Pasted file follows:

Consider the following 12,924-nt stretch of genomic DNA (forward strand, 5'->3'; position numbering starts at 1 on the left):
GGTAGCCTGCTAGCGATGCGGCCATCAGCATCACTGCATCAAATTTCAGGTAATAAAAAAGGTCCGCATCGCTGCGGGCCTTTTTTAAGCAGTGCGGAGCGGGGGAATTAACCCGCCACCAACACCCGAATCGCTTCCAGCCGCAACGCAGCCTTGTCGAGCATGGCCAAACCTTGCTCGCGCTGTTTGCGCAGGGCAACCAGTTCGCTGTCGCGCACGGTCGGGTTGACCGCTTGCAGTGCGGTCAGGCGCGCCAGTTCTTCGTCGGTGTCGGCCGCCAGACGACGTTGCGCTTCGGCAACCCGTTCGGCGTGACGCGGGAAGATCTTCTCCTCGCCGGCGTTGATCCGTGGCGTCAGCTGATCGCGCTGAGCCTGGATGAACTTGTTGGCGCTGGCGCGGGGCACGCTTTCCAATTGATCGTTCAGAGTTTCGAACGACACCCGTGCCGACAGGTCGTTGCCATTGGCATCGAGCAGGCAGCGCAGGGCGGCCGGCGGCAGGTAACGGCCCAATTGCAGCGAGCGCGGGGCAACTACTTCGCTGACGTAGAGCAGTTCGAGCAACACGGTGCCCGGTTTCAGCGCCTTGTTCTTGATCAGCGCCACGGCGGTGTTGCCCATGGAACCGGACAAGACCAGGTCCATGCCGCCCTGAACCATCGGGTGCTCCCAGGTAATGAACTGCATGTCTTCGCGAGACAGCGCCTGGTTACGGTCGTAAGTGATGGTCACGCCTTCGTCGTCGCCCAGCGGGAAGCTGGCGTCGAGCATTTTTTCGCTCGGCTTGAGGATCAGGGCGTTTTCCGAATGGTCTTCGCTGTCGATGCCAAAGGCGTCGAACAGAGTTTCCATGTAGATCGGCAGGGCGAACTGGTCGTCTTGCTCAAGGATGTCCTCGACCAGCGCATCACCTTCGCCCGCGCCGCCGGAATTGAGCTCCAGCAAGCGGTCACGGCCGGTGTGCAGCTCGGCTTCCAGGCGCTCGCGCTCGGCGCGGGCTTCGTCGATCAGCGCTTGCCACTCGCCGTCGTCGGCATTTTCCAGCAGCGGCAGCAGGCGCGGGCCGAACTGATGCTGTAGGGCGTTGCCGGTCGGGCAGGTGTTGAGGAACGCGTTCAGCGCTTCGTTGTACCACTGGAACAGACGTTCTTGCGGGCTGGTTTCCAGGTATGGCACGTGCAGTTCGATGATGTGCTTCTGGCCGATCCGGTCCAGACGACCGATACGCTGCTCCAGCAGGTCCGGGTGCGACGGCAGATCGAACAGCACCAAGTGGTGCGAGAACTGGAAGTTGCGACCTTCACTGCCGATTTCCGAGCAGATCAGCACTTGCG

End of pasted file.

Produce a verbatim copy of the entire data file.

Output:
Consider the following 12,924-nt stretch of genomic DNA (forward strand, 5'->3'; position numbering starts at 1 on the left):
GGTAGCCTGCTAGCGATGCGGCCATCAGCATCACTGCATCAAATTTCAGGTAATAAAAAAGGTCCGCATCGCTGCGGGCCTTTTTTAAGCAGTGCGGAGCGGGGGAATTAACCCGCCACCAACACCCGAATCGCTTCCAGCCGCAACGCAGCCTTGTCGAGCATGGCCAAACCTTGCTCGCGCTGTTTGCGCAGGGCAACCAGTTCGCTGTCGCGCACGGTCGGGTTGACCGCTTGCAGTGCGGTCAGGCGCGCCAGTTCTTCGTCGGTGTCGGCCGCCAGACGACGTTGCGCTTCGGCAACCCGTTCGGCGTGACGCGGGAAGATCTTCTCCTCGCCGGCGTTGATCCGTGGCGTCAGCTGATCGCGCTGAGCCTGGATGAACTTGTTGGCGCTGGCGCGGGGCACGCTTTCCAATTGATCGTTCAGAGTTTCGAACGACACCCGTGCCGACAGGTCGTTGCCATTGGCATCGAGCAGGCAGCGCAGGGCGGCCGGCGGCAGGTAACGGCCCAATTGCAGCGAGCGCGGGGCAACTACTTCGCTGACGTAGAGCAGTTCGAGCAACACGGTGCCCGGTTTCAGCGCCTTGTTCTTGATCAGCGCCACGGCGGTGTTGCCCATGGAACCGGACAAGACCAGGTCCATGCCGCCCTGAACCATCGGGTGCTCCCAGGTAATGAACTGCATGTCTTCGCGAGACAGCGCCTGGTTACGGTCGTAAGTGATGGTCACGCCTTCGTCGTCGCCCAGCGGGAAGCTGGCGTCGAGCATTTTTTCGCTCGGCTTGAGGATCAGGGCGTTTTCCGAATGGTCTTCGCTGTCGATGCCAAAGGCGTCGAACAGAGTTTCCATGTAGATCGGCAGGGCGAACTGGTCGTCTTGCTCAAGGATGTCCTCGACCAGCGCATCACCTTCGCCCGCGCCGCCGGAATTGAGCTCCAGCAAGCGGTCACGGCCGGTGTGCAGCTCGGCTTCCAGGCGCTCGCGCTCGGCGCGGGCTTCGTCGATCAGCGCTTGCCACTCGCCGTCGTCGGCATTTTCCAGCAGCGGCAGCAGGCGCGGGCCGAACTGATGCTGTAGGGCGTTGCCGGTCGGGCAGGTGTTGAGGAACGCGTTCAGCGCTTCGTTGTACCACTGGAACAGACGTTCTTGCGGGCTGGTTTCCAGGTATGGCACGTGCAGTTCGATGATGTGCTTCTGGCCGATCCGGTCCAGACGACCGATACGCTGCTCCAGCAGGTCCGGGTGCGACGGCAGATCGAACAGCACCAAGTGGTGCGAGAACTGGAAGTTGCGACCTTCACTGCCGATTTCCGAGCAGATCAGCACTTGCG